Significant Customers
Revenue concentration information for significant customers as a percentage of total consolidated revenue was as follows:
 
For the Three Months Ended June 30,
 
For the Six Months Ended June 30,
Customer:
2017
 
2016
 
2017
 
2016
Energy Transfer affiliates (a)
47%
 
22%
 
35%
 
20%
AT&T (including DIRECTV®) (b)
22%
 
36%
 
27%
 
37%
(a)
The Company's relationship with Energy Transfer affiliates is based upon various construction contracts for pipeline activities with Energy Transfer Partners L.P., and their subsidiaries and affiliates, all of which are consolidated by Energy Transfer Equity, L.P. Revenue from Energy Transfer affiliates is included in the Oil and Gas segment.
(b)
The Company’s relationship with AT&T is based upon multiple separate master service and other service agreements, including for installation and maintenance services, as well as construction/installation contracts for AT&T’s: (i) wireless business; (ii) wireline/fiber businesses; and (iii) various install-to-the-home businesses, including DIRECTV®. Revenue from AT&T is included in the Communications segment.
Note 14 - Commitments and Contingencies
MasTec is subject to a variety of legal cases, claims and other disputes that arise from time to time in the ordinary course of its business. See Note 14 - Commitments and Contingencies in the Company’s 2016 Form 10-K for additional information. MasTec cannot provide assurance that it will be successful in recovering all or any of the potential damages it has claimed or in defending claims against the Company. The outcome of such cases, claims and disputes cannot be predicted with certainty and an unfavorable resolution of one or more of them could have a material adverse effect on the Company’s business, financial condition, results of operations and cash flows.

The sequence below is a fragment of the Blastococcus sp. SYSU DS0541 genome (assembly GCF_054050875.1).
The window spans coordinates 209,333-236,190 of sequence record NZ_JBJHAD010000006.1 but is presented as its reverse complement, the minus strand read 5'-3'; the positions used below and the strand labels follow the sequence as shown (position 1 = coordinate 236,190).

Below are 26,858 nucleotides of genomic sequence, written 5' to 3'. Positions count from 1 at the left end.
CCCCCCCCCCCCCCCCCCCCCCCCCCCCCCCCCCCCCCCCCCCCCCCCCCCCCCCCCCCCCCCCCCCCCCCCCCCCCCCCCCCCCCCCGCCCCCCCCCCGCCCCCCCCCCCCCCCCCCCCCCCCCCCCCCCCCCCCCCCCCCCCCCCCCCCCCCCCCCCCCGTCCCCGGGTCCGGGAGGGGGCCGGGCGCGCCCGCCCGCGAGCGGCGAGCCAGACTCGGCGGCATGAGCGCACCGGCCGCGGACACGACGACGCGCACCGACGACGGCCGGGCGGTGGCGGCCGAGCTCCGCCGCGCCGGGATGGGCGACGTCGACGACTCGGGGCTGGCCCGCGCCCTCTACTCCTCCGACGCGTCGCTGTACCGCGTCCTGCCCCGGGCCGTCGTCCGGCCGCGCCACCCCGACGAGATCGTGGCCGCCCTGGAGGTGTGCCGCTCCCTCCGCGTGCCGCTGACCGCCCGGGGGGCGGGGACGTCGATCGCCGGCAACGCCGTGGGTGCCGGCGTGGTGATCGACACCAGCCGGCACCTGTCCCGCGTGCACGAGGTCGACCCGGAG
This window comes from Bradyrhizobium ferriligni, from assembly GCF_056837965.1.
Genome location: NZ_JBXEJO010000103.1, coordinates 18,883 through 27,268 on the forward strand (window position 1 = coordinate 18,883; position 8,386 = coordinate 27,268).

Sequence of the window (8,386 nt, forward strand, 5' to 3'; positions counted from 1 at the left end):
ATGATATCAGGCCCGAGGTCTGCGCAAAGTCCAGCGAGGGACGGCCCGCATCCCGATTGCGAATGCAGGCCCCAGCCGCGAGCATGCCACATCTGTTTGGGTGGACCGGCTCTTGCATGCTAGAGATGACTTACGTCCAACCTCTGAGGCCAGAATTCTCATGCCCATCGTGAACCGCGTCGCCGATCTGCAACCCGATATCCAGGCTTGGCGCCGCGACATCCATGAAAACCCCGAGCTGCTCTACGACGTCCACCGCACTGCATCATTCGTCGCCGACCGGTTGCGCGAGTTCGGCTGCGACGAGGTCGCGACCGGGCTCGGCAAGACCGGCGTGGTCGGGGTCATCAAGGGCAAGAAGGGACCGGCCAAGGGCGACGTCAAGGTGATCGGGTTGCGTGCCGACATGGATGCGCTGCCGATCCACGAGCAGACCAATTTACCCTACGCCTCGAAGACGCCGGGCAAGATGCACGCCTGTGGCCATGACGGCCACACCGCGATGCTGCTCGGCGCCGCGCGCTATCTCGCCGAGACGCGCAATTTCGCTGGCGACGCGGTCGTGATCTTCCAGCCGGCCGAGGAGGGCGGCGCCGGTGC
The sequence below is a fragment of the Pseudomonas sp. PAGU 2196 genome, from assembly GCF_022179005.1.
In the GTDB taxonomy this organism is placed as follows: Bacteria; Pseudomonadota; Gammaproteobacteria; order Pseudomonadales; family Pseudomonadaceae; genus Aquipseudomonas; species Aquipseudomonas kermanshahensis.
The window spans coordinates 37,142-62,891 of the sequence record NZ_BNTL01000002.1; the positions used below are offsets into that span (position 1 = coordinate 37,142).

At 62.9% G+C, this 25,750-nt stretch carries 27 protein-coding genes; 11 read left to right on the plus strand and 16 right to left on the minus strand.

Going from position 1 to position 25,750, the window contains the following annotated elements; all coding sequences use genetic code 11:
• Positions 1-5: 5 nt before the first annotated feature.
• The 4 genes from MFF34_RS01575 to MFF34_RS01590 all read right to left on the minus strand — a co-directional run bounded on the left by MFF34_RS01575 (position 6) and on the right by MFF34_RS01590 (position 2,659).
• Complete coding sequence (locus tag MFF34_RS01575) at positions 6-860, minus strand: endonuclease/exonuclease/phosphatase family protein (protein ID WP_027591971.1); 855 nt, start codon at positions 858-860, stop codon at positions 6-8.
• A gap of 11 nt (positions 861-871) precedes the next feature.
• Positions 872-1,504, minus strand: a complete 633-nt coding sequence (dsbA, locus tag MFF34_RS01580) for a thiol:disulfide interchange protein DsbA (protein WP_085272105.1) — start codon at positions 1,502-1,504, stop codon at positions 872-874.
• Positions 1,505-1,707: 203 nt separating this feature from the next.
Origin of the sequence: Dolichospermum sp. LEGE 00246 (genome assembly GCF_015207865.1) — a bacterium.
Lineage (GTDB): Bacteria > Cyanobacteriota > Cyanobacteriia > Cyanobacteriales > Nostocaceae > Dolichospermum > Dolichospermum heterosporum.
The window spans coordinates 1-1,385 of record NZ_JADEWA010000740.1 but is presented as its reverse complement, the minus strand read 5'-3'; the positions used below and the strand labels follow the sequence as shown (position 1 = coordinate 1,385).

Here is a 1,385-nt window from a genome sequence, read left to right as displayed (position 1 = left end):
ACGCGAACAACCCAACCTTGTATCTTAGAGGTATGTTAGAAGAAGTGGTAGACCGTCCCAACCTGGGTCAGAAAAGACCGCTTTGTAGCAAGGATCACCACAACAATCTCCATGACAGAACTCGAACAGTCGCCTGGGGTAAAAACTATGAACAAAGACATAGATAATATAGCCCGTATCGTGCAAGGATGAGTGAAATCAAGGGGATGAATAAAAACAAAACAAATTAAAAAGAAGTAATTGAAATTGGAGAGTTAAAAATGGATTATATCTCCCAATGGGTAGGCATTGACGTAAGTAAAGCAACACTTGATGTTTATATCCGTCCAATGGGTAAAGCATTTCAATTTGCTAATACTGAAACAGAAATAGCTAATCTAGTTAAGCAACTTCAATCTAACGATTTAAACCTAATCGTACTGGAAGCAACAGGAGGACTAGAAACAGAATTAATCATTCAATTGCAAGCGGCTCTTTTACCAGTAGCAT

Other Commitments and Contingencies
Leases. In the ordinary course of business, the Company enters into non-cancelable operating leases for certain of its facility, vehicle and equipment needs, including related party leases. See Note 8 - Lease Obligations and Note 15 - Related Party Transactions.
Letters of Credit. In the ordinary course of business, the Company is required to post letters of credit for its insurance carriers, surety bond providers and in support of performance under certain contracts as well as certain obligations associated with the Company’s cost and equity investees, including its variable interest entities. Such letters of credit are generally issued by a bank or similar financial institution. The letter of credit commits the issuer to pay specified amounts to the holder of the letter of credit under certain conditions. If this were to occur, the Company would be required to reimburse the issuer of the letter of credit, which, depending upon the circumstances, could result in a charge to earnings. As of June 30, 2017 and December 31, 2016, there were $305.6 million and $314.3 million, respectively, of letters of credit issued under the Company’s Credit Facility. The Company is not aware of material claims relating to its outstanding letters of credit as of June 30, 2017 or December 31, 2016.
Performance and Payment Bonds. In the ordinary course of business, MasTec is required by certain customers to provide performance and payment bonds for contractual commitments related to projects in process. These bonds provide a guarantee to the customer that the Company will perform under the terms of a contract and that the Company will pay subcontractors and vendors. If the Company fails to perform under a contract or to pay subcontractors and vendors, the customer may demand that the surety make payments or provide services under the bond. The Company must reimburse the surety for expenses or outlays it incurs. As of June 30, 2017 and December 31, 2016, outstanding performance and payment bonds totaled $50.9 million and $72.9 million, respectively, and estimated costs to complete projects secured by these bonds totaled $9.6 million and $9.5 million as of June 30, 2017 and December 31, 2016, respectively. These amounts do not include performance and payment bonds associated with the Company’s equity investees.